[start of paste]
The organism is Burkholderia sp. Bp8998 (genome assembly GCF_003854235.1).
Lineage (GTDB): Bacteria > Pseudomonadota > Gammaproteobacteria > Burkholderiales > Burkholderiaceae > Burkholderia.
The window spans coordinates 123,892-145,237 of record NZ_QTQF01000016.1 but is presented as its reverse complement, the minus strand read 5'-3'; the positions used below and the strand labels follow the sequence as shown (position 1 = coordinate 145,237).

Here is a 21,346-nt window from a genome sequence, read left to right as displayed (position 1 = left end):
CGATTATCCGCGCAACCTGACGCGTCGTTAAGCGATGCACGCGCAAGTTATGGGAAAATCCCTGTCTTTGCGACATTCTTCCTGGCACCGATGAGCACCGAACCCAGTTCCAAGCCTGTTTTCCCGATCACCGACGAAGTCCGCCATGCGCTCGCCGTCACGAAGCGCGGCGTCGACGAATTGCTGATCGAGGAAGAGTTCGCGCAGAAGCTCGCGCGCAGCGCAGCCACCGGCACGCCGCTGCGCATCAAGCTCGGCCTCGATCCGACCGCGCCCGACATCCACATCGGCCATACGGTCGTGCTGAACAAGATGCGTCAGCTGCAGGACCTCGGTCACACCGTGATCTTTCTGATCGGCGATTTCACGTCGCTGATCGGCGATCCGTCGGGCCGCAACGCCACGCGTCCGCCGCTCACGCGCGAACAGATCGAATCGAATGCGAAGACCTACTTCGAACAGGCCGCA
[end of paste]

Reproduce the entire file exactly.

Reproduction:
The organism is Burkholderia sp. Bp8998 (genome assembly GCF_003854235.1).
Lineage (GTDB): Bacteria > Pseudomonadota > Gammaproteobacteria > Burkholderiales > Burkholderiaceae > Burkholderia.
The window spans coordinates 123,892-145,237 of record NZ_QTQF01000016.1 but is presented as its reverse complement, the minus strand read 5'-3'; the positions used below and the strand labels follow the sequence as shown (position 1 = coordinate 145,237).

Here is a 21,346-nt window from a genome sequence, read left to right as displayed (position 1 = left end):
CGATTATCCGCGCAACCTGACGCGTCGTTAAGCGATGCACGCGCAAGTTATGGGAAAATCCCTGTCTTTGCGACATTCTTCCTGGCACCGATGAGCACCGAACCCAGTTCCAAGCCTGTTTTCCCGATCACCGACGAAGTCCGCCATGCGCTCGCCGTCACGAAGCGCGGCGTCGACGAATTGCTGATCGAGGAAGAGTTCGCGCAGAAGCTCGCGCGCAGCGCAGCCACCGGCACGCCGCTGCGCATCAAGCTCGGCCTCGATCCGACCGCGCCCGACATCCACATCGGCCATACGGTCGTGCTGAACAAGATGCGTCAGCTGCAGGACCTCGGTCACACCGTGATCTTTCTGATCGGCGATTTCACGTCGCTGATCGGCGATCCGTCGGGCCGCAACGCCACGCGTCCGCCGCTCACGCGCGAACAGATCGAATCGAATGCGAAGACCTACTTCGAACAGGCCGCA